JACK WHITE IS NO SHREDMEISTER, AND HE'S NOT THE MOST melodic guitarist on the planet, either. Yet despite being a less-than-obvious extension of the guitar-god tradition, this scrapper from Detroit has become the heavyweight champion of rock guitar over the past decade. The gifted multi-instrumentalist has garnered an astonishing track record of commercial and critical successes by landing a succession of insanely catchy hooks, never compromising his strategy, and matching a wild-eyed knack for sonic ingenuity with sheer intensity.
"I always look at playing guitar as an attack," says White. "It has to be a fight. Every song, every guitar solo, every note that's played or written has to be a struggle. It can't be this wimpy thing where you're pushed around by the idea, the characters, or the song itself. It's every player's job to fight against all of that."
White has been a soldier for the cause since at least 1997, when he formed the White Stripes with drummer Meg White. Actually, White's original instrument was the skins, as well. But when he traded his sticks for a Ward's Airline guitar, and pumped it simultaneously through a vintage Silvertone and a Fender Twin, the duo struck a raw nerve. The White Stripes' minimalist garage blues was both original and traditional, and the band's unique sound spawned myriad groups populated by players who were sick of slick audio production and homogenous guitar tones. White embraced his twisted blues roots in a big way on Elephant, which he dubbed his "guitar" album in his June 2003 GP cover story. Elephant's first cut was a doozy. The bombastic "Seven Nation Army" was an instant rock classic, whose main riff ultimately became a sports-stadium anthem.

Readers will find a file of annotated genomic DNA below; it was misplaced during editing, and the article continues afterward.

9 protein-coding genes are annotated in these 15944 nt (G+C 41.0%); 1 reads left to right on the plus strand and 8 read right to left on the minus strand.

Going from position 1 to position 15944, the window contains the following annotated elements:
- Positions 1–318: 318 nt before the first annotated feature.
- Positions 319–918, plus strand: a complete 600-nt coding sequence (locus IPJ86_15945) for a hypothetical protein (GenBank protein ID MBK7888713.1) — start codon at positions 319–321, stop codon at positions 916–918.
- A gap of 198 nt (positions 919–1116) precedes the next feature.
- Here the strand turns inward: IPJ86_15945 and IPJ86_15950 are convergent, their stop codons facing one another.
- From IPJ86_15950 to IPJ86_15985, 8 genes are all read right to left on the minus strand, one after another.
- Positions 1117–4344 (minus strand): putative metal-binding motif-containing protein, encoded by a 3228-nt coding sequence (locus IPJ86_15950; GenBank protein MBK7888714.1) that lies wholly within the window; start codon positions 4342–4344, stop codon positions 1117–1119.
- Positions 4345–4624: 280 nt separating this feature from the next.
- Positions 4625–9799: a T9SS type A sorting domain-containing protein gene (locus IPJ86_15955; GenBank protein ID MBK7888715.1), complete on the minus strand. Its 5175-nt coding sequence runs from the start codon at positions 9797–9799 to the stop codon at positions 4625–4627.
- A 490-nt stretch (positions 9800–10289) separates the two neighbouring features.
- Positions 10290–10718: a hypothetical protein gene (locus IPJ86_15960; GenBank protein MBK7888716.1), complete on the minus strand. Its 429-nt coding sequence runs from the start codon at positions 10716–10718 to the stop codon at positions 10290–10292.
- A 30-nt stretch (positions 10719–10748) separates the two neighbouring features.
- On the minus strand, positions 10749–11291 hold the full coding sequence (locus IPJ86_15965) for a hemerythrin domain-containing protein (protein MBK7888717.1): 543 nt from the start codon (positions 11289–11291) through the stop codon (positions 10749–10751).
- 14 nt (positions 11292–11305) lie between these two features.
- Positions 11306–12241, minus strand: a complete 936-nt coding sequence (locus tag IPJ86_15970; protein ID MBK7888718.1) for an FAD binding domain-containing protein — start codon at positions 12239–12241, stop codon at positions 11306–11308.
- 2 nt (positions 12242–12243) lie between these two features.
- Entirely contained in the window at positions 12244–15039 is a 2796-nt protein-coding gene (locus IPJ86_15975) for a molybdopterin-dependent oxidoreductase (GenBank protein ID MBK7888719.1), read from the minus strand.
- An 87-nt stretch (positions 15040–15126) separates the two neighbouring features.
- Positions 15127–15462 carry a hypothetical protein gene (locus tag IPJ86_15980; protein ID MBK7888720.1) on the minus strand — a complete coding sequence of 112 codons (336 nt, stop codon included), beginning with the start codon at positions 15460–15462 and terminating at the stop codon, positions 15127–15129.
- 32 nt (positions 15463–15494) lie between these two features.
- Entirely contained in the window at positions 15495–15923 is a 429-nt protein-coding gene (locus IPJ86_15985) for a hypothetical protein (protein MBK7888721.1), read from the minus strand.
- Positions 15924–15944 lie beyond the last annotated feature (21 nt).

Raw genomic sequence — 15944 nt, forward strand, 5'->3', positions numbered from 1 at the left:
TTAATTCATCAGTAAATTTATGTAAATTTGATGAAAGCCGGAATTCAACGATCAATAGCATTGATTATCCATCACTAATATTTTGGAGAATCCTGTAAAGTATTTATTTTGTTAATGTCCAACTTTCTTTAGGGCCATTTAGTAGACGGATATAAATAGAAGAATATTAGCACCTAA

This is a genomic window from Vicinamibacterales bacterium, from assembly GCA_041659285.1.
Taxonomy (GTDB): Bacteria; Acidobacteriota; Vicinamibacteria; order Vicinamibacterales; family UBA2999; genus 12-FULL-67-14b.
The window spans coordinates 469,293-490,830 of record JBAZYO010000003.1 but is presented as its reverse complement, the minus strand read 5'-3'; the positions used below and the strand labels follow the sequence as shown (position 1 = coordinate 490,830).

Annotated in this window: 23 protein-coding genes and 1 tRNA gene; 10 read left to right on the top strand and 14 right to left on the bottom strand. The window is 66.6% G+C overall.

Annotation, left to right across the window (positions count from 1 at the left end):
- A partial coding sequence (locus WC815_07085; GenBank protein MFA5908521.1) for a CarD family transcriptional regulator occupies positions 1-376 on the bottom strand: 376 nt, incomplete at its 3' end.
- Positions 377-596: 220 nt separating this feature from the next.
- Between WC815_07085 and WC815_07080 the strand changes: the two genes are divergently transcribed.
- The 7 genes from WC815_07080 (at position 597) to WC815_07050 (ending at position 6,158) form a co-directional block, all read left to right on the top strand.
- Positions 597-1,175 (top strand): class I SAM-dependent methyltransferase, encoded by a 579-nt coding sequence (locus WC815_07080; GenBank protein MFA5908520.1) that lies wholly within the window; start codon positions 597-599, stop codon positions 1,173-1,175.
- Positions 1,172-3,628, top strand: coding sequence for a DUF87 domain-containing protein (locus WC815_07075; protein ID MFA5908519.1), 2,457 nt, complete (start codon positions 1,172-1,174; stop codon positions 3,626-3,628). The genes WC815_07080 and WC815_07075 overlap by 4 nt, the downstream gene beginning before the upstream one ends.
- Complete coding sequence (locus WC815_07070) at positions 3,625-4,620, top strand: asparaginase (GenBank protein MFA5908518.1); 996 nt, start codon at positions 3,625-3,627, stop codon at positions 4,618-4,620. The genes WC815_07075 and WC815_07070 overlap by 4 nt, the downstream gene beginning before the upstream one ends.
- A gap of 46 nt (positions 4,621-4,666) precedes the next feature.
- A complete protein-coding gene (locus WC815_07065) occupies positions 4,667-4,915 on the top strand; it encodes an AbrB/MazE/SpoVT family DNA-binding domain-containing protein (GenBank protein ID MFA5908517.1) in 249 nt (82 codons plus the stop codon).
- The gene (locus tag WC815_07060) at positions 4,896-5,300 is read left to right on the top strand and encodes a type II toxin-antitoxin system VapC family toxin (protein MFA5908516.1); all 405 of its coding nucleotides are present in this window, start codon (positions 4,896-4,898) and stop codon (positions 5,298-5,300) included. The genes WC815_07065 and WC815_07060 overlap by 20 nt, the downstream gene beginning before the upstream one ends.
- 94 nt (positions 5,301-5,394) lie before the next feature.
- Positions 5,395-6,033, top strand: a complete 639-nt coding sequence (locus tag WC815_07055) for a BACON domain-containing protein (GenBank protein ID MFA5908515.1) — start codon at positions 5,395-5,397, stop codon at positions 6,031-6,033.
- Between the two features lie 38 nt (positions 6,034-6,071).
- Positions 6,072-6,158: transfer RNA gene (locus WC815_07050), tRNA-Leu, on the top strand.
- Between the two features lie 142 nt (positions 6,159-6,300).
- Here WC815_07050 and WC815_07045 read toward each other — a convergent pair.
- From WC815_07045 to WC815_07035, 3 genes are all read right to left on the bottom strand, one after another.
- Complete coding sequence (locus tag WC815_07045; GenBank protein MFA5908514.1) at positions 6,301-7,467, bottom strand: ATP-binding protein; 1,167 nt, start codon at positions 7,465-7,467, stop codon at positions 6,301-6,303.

When the red, white, and black box that White created for the Stripes got too limiting, he proved he was more than a one-trick pony by appearing in and contributing tracks to the Civil War film, Cold Mountain, and producing--as well as performing on--country legend Loretta Lynn's lauded comeback album, Van Lear Rose. White enlisted Greenhomes bassist Jack Lawrence and drummer Patrick Keeler for the Lynn sessions, along with fellow Motor City tunesmith Brendan Benson to help engineer. When White and Benson found themselves in need of a rhythm section for a little song they had written together called "Steady As She Goes," Lawrence and Keeler answered the call once again. In 2006, that song became the debut single from a band that would co-exist with the White Stripes, the Raconteurs.
When the Stripes dropped Get Behind Me Satan in 2005, the deep guitar riff and falsetto vocal of "Blue Orchid" sounded downright demonic, but much of the record featured White on piano and marimba, and not playing big guitar. But 2007's Icky Thump was aptly named. The title track's Zeppelin-inspired riffs and plodding bass drum absolutely invited the masses to raise their horned hands in head-banging approval. White then found himself face-to-face with riffmaster Jimmy Page when the two participated in 2009's It Might Get Loud--an insightful, must-see film directed by Davis Guggenheim (who also directed An Inconvenient Truth) that documents the careers of White, Page, and The Edge.
The White Stripes' 2007 Canadian tour is featured on Under Great White Northern Lights--a DVD and CD release (also available as a limited-edition box set that contains the DVD and CD and other goodies for diehard fans) that celebrates the band's decade of live performing with rip-your-face-off footage of the duo kicking out their most signature jams, as well as impromptu performances shot at unlikely venues such as a bowling alley and a boat.
Meanwhile, White launched a dark and heavy outfit called the Dead Weather. An all-star affair featuring Alison Mosshart (the Kills) out front, Dean Fertita (Queens of the Stone Age) on guitar, and Jack Lawrence on bass, the Dead Weather puts White …